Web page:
Goal setting seems to have become part of our society, and as an example we have the universal date of January 1 for starting new goals. This all seems logical enough. Out with the old (year) and in with the new (year)! This does not apply to spouses! The new order will be brighter, better, smarter and even ‘lighter’!
Not that we shouldn’t set goals for ourselves, but a recent study showed that while 52 percent of participants in a Resolution study were confident of success with their goals, only 12 percent actually managed it! Men achieved their goal 22 percent more often when they engaged in goal setting using a system where small measurable goals are used (lose a kg a week, instead of saying “lose weight”), while women succeeded 10 percent more when they made their goals public and got support from their friends. (“This time I’m going to divorce that lazy slob, and you can have him.”)
New Year’s resolutions tend to follow a common pattern, so see if yours is in this list of the most popular:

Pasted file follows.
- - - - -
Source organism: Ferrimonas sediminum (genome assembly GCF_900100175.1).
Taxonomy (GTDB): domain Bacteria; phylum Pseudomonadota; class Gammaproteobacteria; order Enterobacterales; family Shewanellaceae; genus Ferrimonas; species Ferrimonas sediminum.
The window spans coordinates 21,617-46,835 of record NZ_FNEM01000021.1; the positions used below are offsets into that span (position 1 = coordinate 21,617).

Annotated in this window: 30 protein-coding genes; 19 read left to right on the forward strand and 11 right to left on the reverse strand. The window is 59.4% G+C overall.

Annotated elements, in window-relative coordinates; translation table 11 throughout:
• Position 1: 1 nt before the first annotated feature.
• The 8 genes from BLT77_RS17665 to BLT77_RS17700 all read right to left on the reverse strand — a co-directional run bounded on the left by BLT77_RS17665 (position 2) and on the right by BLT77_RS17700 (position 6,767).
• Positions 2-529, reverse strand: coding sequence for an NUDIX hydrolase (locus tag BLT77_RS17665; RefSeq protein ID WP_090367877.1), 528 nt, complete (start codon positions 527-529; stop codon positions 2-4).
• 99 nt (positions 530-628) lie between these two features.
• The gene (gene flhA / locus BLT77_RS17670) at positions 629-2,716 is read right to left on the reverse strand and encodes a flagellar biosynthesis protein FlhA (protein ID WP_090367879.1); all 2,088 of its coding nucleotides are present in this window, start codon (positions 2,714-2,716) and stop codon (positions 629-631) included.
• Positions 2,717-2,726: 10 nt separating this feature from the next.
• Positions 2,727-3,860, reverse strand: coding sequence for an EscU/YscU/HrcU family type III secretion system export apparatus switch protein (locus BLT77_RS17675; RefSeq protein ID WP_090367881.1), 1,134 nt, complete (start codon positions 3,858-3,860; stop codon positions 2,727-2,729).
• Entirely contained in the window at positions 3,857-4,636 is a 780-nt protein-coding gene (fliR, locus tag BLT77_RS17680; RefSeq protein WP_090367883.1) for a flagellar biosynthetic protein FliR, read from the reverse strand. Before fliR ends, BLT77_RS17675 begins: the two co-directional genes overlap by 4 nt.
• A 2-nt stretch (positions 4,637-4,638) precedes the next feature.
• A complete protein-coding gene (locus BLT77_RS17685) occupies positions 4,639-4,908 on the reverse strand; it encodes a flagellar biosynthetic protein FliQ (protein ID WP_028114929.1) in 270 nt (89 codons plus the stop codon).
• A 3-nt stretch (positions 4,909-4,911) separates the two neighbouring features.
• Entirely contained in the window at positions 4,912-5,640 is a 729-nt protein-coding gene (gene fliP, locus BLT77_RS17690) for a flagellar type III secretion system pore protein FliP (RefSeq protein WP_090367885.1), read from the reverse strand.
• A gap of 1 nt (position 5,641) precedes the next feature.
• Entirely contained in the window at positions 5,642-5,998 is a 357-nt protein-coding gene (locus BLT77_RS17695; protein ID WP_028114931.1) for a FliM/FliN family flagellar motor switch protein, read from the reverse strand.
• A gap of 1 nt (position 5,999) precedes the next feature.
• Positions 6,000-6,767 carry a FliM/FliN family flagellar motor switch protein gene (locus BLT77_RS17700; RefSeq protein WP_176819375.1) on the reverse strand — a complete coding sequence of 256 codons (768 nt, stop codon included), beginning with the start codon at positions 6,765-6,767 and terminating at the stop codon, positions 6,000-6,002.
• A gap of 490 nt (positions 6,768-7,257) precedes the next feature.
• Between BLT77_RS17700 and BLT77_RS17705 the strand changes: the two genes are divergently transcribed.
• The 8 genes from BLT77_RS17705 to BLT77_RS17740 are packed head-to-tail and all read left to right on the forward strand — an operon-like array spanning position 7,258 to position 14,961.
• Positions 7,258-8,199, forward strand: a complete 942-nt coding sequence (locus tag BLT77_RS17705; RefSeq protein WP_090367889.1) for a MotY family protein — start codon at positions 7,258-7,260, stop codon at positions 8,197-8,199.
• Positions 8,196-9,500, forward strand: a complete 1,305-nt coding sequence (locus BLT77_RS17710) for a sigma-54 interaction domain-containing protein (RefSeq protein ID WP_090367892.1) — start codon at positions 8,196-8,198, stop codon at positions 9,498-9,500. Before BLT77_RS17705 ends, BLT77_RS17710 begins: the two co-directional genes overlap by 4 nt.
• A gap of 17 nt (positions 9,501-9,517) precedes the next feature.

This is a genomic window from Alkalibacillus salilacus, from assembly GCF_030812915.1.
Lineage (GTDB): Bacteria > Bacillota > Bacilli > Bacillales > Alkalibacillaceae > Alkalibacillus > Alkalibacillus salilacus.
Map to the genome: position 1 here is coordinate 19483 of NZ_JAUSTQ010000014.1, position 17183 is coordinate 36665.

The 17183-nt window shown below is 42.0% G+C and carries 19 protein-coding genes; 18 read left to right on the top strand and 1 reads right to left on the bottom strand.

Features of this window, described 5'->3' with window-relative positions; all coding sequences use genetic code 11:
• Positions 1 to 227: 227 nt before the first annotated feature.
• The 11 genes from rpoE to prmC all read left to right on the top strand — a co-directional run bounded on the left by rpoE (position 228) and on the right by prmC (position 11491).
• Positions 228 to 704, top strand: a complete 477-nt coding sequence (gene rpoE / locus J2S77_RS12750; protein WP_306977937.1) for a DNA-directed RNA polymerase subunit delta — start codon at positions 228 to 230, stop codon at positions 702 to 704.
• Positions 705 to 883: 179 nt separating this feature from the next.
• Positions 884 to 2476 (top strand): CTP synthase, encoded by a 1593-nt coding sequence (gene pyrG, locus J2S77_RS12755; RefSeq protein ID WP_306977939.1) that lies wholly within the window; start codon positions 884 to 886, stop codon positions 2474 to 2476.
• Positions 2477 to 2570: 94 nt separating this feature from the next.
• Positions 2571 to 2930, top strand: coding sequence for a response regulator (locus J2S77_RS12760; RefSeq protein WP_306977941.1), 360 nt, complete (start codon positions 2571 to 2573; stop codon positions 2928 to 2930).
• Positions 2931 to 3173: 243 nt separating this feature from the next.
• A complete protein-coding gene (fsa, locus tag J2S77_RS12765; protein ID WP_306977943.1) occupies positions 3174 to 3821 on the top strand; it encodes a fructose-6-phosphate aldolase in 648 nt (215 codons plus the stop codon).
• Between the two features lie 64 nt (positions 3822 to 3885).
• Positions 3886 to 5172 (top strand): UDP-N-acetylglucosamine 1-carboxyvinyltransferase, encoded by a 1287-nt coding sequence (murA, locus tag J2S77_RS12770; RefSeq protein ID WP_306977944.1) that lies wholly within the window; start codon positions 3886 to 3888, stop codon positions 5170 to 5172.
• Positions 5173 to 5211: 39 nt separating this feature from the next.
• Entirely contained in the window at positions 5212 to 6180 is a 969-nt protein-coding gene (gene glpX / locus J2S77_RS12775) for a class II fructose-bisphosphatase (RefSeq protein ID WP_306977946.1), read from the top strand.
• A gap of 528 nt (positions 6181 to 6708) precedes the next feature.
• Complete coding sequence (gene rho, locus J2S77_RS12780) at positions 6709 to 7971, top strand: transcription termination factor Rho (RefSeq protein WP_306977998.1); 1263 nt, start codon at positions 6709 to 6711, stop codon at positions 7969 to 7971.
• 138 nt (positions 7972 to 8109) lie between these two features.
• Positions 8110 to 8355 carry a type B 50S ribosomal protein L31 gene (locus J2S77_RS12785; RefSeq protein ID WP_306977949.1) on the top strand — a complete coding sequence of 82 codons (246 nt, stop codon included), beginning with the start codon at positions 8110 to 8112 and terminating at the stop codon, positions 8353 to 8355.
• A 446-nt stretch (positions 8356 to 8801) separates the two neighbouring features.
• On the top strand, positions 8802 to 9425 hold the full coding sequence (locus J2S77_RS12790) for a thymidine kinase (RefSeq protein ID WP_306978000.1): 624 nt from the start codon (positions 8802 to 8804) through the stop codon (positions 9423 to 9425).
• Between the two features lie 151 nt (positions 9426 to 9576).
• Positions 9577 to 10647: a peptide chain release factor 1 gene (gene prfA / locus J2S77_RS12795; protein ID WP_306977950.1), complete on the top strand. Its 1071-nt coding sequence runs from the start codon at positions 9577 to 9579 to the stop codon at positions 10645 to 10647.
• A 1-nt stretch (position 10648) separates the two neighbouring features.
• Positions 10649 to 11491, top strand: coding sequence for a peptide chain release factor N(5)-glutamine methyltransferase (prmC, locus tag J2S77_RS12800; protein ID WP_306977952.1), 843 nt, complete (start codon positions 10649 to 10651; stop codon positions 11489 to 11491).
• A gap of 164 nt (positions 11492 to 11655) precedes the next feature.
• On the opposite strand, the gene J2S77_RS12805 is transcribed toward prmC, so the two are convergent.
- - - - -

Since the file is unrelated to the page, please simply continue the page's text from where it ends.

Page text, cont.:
• Lose Weight
• Pay Off Debt/s
• Save Money
• Get a Better Job
• Get Fit
• Eat Right
• Get a Better Education
• Drink less Alcohol
• Quit Smoking
• Reduce Stress
Now while those may be the most popular, they are not in the best order as far as your future health is concerned. If you are a smoker, Quit Smoking should be at the top of the list!
More smokers die of lung cancer than non-smokers, in fact more smokers get any cancer than non-smokers, and many other not-fun-to-get ailments that you don’t really want either.
Lose Weight should be right up there near the top. Obesity leads to orthopedic problems with worn out hips and knees, diabetes, high blood pressure, blocked coronary arteries and heart attacks, the list is endless …. do I need to go on?
Of course, the way to lose weight is to Eat Right and Get Fit, so the one resolution about losing weight will cover the diet and fitness ones.
All the best at keeping your New Year’s resolutions, and if you need any medical advice, the hospital will be happy to assist you.